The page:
You’re doing a deep clean of your bathroom when you accidentally splash some bleach on your skin. Should you worry? And what is the best treatment for bleach spills?
“Accidental spillage of bleach can happen in any household, says Sai Swapnika Guttikonda, MD; Franklin Community Medicine-UPMC. “It would be dangerous, especially with kids at home. Knowing how to act immediately and what to do before reaching out to the physician will help mitigate damage to the skin, eyes, and mucus membranes,” add Dr. Guttikonda.
Bleach is a useful disinfectant for many household applications. It can kill most viruses and bacteria. It can also get rid of mold and mildew.
Manufacturers add bleach to cleaning products, and people use bleach to make their white clothes look whiter.
But bleach is also dangerous to inhale, ingest, or get on your skin. At low levels, it can irritate your skin and mucous membranes. But at higher strength, bleach can cause a chemical burn to human tissue.
If you mix bleach with other household cleansers (like toilet bowl or drain cleaners), the resulting fumes can be toxic. At low levels, these fumes may cause coughing, watery eyes, and a runny nose. Higher levels can cause chest pain, breathing problems, and even death.
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General Safety Tips for Working With Bleach
Bleach has many household uses, and it’s a good way to disinfect kitchens and bathrooms. But you should always follow the following safety tips to avoid accidents.
- Never mix bleach with ammonia or any other cleansers. Bleach combined with ammonia can create a toxic gas.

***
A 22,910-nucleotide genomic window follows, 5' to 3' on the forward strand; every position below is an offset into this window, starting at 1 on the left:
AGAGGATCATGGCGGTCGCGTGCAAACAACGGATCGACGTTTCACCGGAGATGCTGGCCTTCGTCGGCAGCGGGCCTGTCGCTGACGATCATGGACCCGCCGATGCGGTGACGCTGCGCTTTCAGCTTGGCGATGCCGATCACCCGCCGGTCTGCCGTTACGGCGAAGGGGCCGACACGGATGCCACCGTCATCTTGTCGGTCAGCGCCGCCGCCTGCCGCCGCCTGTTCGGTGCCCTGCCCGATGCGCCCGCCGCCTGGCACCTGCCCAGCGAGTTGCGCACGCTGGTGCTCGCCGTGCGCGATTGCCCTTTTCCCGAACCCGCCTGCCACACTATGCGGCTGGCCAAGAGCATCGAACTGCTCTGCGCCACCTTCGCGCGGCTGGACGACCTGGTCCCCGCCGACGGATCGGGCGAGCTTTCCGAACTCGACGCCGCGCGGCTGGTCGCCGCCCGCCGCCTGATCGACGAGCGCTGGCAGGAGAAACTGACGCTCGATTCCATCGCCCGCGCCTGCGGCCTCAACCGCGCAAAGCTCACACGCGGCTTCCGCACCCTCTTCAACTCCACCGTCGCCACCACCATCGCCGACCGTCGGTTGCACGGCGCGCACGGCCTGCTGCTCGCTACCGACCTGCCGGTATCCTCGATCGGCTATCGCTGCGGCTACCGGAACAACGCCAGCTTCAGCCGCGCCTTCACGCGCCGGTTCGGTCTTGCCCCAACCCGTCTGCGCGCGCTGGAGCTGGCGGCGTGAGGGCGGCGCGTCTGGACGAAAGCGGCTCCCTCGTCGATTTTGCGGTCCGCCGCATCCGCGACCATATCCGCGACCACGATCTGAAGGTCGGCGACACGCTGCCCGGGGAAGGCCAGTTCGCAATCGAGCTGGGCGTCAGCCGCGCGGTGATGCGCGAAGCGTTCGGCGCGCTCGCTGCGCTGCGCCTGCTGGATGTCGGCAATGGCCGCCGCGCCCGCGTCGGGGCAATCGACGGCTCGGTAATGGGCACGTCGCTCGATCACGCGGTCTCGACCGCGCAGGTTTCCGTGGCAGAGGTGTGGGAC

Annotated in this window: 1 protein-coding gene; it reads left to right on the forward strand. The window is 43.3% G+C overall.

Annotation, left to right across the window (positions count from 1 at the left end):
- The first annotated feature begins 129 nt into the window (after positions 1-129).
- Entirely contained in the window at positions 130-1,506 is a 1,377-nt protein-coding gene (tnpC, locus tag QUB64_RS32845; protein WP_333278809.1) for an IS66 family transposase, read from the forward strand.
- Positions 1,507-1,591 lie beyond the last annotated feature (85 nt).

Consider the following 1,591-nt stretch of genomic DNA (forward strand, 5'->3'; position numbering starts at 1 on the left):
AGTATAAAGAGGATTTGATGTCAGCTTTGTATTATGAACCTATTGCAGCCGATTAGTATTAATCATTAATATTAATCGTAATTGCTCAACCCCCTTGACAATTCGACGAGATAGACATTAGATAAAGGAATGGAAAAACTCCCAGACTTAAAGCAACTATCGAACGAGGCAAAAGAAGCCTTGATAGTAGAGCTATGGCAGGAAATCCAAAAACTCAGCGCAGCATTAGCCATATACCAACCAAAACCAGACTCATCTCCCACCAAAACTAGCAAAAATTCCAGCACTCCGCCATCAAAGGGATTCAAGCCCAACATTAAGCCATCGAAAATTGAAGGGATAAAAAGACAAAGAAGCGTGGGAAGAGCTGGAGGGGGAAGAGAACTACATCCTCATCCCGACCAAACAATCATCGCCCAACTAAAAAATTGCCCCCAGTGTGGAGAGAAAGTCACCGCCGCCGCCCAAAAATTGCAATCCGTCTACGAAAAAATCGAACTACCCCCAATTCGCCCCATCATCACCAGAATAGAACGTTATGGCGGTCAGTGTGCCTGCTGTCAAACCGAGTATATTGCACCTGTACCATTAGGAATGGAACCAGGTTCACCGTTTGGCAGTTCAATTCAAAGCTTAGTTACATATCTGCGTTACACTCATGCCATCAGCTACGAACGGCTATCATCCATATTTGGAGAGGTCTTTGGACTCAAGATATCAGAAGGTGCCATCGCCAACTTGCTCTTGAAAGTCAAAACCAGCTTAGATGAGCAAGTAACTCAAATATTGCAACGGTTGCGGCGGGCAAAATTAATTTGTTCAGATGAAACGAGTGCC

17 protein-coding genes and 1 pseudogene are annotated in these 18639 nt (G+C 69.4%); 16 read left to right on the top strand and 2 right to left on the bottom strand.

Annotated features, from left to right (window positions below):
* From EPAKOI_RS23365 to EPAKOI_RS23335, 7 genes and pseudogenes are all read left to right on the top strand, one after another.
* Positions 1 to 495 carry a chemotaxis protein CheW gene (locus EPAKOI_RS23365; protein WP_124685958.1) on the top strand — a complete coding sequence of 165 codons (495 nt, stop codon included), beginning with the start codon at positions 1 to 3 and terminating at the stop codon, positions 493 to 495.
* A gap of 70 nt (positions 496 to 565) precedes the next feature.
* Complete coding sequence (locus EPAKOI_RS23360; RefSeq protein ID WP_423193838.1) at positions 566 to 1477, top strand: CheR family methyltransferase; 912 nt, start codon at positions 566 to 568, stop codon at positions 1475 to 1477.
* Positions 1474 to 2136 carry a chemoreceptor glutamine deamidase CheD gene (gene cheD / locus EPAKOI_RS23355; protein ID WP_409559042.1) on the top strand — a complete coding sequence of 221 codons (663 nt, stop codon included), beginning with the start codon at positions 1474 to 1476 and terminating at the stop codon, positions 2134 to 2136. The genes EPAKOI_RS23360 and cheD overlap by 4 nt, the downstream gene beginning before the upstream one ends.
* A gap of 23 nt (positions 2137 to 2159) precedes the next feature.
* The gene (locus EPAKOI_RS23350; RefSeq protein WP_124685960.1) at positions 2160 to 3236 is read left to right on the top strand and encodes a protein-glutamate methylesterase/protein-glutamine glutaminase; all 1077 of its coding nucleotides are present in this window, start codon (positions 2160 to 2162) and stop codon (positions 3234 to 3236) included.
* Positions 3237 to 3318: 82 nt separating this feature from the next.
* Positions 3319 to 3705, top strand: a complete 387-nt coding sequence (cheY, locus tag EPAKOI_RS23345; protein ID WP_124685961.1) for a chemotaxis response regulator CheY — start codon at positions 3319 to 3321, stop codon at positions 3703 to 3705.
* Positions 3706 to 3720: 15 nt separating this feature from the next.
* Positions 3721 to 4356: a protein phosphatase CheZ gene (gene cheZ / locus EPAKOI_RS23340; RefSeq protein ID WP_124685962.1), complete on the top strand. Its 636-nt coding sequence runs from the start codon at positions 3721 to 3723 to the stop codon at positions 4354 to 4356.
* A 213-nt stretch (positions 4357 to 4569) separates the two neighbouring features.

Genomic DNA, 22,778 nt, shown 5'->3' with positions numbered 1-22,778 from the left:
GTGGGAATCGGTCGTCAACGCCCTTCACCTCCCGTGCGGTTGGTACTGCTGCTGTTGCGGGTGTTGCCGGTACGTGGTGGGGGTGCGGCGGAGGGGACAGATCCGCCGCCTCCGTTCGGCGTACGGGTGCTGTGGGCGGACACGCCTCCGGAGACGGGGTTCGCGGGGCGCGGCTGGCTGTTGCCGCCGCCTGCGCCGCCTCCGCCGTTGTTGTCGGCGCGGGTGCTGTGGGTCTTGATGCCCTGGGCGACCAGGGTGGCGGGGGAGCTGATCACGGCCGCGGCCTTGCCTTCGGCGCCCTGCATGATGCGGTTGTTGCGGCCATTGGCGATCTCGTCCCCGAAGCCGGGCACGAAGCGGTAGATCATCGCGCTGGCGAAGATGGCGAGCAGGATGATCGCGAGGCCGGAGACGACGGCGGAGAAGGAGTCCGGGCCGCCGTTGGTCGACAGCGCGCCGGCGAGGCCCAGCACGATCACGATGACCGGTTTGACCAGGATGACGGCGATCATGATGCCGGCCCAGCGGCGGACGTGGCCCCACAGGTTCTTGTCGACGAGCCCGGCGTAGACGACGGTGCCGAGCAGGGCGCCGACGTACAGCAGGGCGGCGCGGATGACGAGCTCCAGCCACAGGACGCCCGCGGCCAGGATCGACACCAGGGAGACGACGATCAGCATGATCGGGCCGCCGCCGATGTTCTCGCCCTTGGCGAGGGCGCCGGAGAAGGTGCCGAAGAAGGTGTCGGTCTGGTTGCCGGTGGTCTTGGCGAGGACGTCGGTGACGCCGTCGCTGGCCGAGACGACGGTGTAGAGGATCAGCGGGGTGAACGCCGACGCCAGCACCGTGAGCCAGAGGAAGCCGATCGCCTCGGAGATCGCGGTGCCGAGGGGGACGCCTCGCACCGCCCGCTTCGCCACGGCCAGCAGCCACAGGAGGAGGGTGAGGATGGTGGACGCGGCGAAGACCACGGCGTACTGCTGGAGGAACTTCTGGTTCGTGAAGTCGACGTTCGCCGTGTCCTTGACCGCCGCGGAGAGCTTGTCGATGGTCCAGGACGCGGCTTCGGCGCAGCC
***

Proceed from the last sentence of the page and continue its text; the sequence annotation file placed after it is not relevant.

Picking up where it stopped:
- Wear rubber gloves when you clean with bleach.
- Wear goggles to protect your eyes when working with bleach.
- Keep the area well-ventilated. If you’re cleaning with bleach, open the windows and doors if you can. This will help you to avoid breathing in fumes.
- Store bleach well out of children’s reach.
- Consider using bleach alternatives like hydrogen peroxide, lemon juice, or white vinegar for whitening clothes or cleaning your house.
What to Do After Spilling Bleach on Your Skin
No matter how careful you are, accidents happen. Once you realize you’ve spilled bleach on your skin, you should take immediate action. Here’s what you should (and shouldn’t) do for a bleach burn.
- Flush the bleach off your skin with cool running water for at least 15 minutes.
- Apply cool, wet compresses to relieve any pain.
- Cover the affected area in a sterile bandage.
- Change the bandage once a day — or more often if it’s wet or dirty.
- Take over-the-counter non-steroidal anti-inflammatory drugs (NSAIDs) like ibuprofen to reduce pain and swelling.
- Don’t pop any blisters that may form. Blisters promote healing by protecting the wound and keeping bacteria out.
When to See a Doctor for Bleach on Skin Treatment
Most times, you can treat bleach accidents at home. If you got a little bleach on your skin, it’s unlikely to cause more than a minor irritation. But sometimes bleach spills can cause more problems.
You should call 911 or go to the emergency room immediately if someone:
- Gets bleach in their eyes.
- Spills bleach on a large portion of their body.
- Has trouble breathing after getting bleach on their skin.
- Is having seizures.
- Is unconscious.
Call the Poison Control Center at 1-800-222-1222 if you or a child accidentally swallows bleach. You can also use the Poison Control Center’s online tool for advice on what to do.
If your bleach burn doesn’t seem to be getting better after a few days, you should call your doctor. Redness, fever, or pus could be signs of infection.
CDC, Household Cleaning & Sanitizing, Link
National Library of Medicine, Bleach Toxicity, Link
National Library of Medicine, Chemical Burns, Link
Beyondtoxics.org, Bleaches, Laundry, Link
NHS, Acid and chemical burns, Link
Poison Control, Laundry Products, Link
National Library of Medicine, Chemical burn or reaction, Link
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